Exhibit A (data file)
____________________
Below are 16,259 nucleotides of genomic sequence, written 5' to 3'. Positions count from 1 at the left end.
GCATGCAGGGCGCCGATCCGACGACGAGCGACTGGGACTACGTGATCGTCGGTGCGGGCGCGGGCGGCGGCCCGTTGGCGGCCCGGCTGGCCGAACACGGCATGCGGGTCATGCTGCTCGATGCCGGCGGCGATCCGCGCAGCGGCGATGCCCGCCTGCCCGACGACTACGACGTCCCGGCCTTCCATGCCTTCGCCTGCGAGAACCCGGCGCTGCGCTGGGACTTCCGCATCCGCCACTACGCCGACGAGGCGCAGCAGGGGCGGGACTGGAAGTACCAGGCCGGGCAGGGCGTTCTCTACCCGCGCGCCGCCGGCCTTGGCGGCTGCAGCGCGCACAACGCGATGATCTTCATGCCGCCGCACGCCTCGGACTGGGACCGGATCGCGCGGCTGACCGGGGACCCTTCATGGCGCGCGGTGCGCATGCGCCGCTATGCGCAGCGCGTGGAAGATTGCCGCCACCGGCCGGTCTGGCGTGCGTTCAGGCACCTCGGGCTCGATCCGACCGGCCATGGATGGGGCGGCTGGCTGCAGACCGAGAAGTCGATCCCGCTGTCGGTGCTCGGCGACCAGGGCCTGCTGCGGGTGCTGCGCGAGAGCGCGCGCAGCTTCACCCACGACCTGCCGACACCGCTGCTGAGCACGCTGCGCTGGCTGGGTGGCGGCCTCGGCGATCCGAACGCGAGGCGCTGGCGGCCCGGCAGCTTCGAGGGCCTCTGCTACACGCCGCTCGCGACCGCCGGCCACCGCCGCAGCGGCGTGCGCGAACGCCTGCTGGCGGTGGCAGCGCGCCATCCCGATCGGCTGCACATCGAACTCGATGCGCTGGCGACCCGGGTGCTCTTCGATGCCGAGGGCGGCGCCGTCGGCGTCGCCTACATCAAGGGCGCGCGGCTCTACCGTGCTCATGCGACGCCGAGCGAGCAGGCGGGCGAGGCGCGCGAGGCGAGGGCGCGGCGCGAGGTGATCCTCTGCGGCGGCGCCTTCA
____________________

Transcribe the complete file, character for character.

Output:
Below are 16,259 nucleotides of genomic sequence, written 5' to 3'. Positions count from 1 at the left end.
GCATGCAGGGCGCCGATCCGACGACGAGCGACTGGGACTACGTGATCGTCGGTGCGGGCGCGGGCGGCGGCCCGTTGGCGGCCCGGCTGGCCGAACACGGCATGCGGGTCATGCTGCTCGATGCCGGCGGCGATCCGCGCAGCGGCGATGCCCGCCTGCCCGACGACTACGACGTCCCGGCCTTCCATGCCTTCGCCTGCGAGAACCCGGCGCTGCGCTGGGACTTCCGCATCCGCCACTACGCCGACGAGGCGCAGCAGGGGCGGGACTGGAAGTACCAGGCCGGGCAGGGCGTTCTCTACCCGCGCGCCGCCGGCCTTGGCGGCTGCAGCGCGCACAACGCGATGATCTTCATGCCGCCGCACGCCTCGGACTGGGACCGGATCGCGCGGCTGACCGGGGACCCTTCATGGCGCGCGGTGCGCATGCGCCGCTATGCGCAGCGCGTGGAAGATTGCCGCCACCGGCCGGTCTGGCGTGCGTTCAGGCACCTCGGGCTCGATCCGACCGGCCATGGATGGGGCGGCTGGCTGCAGACCGAGAAGTCGATCCCGCTGTCGGTGCTCGGCGACCAGGGCCTGCTGCGGGTGCTGCGCGAGAGCGCGCGCAGCTTCACCCACGACCTGCCGACACCGCTGCTGAGCACGCTGCGCTGGCTGGGTGGCGGCCTCGGCGATCCGAACGCGAGGCGCTGGCGGCCCGGCAGCTTCGAGGGCCTCTGCTACACGCCGCTCGCGACCGCCGGCCACCGCCGCAGCGGCGTGCGCGAACGCCTGCTGGCGGTGGCAGCGCGCCATCCCGATCGGCTGCACATCGAACTCGATGCGCTGGCGACCCGGGTGCTCTTCGATGCCGAGGGCGGCGCCGTCGGCGTCGCCTACATCAAGGGCGCGCGGCTCTACCGTGCTCATGCGACGCCGAGCGAGCAGGCGGGCGAGGCGCGCGAGGCGAGGGCGCGGCGCGAGGTGATCCTCTGCGGCGGCGCCTTCA